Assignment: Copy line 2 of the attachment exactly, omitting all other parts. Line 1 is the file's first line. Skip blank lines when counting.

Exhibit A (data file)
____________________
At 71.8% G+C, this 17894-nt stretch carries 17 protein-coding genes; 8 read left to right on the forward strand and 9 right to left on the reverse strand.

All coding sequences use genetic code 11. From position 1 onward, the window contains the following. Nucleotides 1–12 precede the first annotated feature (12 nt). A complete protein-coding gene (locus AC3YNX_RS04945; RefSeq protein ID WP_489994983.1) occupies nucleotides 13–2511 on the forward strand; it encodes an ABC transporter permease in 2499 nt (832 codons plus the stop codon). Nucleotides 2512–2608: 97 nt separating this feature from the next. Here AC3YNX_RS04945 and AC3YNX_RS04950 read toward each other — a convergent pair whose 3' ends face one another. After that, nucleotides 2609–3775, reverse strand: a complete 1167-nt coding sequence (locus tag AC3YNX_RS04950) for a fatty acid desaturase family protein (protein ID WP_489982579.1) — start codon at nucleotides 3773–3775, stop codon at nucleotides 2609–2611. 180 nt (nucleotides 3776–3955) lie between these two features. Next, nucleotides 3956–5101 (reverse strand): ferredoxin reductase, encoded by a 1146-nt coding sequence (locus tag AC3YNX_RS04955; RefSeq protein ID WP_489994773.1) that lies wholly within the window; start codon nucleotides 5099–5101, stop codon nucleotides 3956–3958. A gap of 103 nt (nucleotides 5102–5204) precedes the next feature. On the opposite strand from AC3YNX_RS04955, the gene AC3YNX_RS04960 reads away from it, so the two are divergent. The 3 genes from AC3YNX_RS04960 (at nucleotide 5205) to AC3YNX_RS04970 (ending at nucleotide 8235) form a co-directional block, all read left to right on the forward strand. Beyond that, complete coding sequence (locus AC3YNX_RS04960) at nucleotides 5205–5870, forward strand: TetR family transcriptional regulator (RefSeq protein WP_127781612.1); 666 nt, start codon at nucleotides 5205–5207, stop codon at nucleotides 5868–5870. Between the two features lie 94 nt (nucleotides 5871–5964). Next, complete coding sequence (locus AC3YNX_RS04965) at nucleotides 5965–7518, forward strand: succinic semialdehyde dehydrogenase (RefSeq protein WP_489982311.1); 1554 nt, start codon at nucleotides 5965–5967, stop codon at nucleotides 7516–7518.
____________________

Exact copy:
All coding sequences use genetic code 11. From position 1 onward, the window contains the following. Nucleotides 1–12 precede the first annotated feature (12 nt). A complete protein-coding gene (locus AC3YNX_RS04945; RefSeq protein ID WP_489994983.1) occupies nucleotides 13–2511 on the forward strand; it encodes an ABC transporter permease in 2499 nt (832 codons plus the stop codon). Nucleotides 2512–2608: 97 nt separating this feature from the next. Here AC3YNX_RS04945 and AC3YNX_RS04950 read toward each other — a convergent pair whose 3' ends face one another. After that, nucleotides 2609–3775, reverse strand: a complete 1167-nt coding sequence (locus tag AC3YNX_RS04950) for a fatty acid desaturase family protein (protein ID WP_489982579.1) — start codon at nucleotides 3773–3775, stop codon at nucleotides 2609–2611. 180 nt (nucleotides 3776–3955) lie between these two features. Next, nucleotides 3956–5101 (reverse strand): ferredoxin reductase, encoded by a 1146-nt coding sequence (locus tag AC3YNX_RS04955; RefSeq protein ID WP_489994773.1) that lies wholly within the window; start codon nucleotides 5099–5101, stop codon nucleotides 3956–3958. A gap of 103 nt (nucleotides 5102–5204) precedes the next feature. On the opposite strand from AC3YNX_RS04955, the gene AC3YNX_RS04960 reads away from it, so the two are divergent. The 3 genes from AC3YNX_RS04960 (at nucleotide 5205) to AC3YNX_RS04970 (ending at nucleotide 8235) form a co-directional block, all read left to right on the forward strand. Beyond that, complete coding sequence (locus AC3YNX_RS04960) at nucleotides 5205–5870, forward strand: TetR family transcriptional regulator (RefSeq protein WP_127781612.1); 666 nt, start codon at nucleotides 5205–5207, stop codon at nucleotides 5868–5870. Between the two features lie 94 nt (nucleotides 5871–5964). Next, complete coding sequence (locus AC3YNX_RS04965) at nucleotides 5965–7518, forward strand: succinic semialdehyde dehydrogenase (RefSeq protein WP_489982311.1); 1554 nt, start codon at nucleotides 5965–5967, stop codon at nucleotides 7516–7518.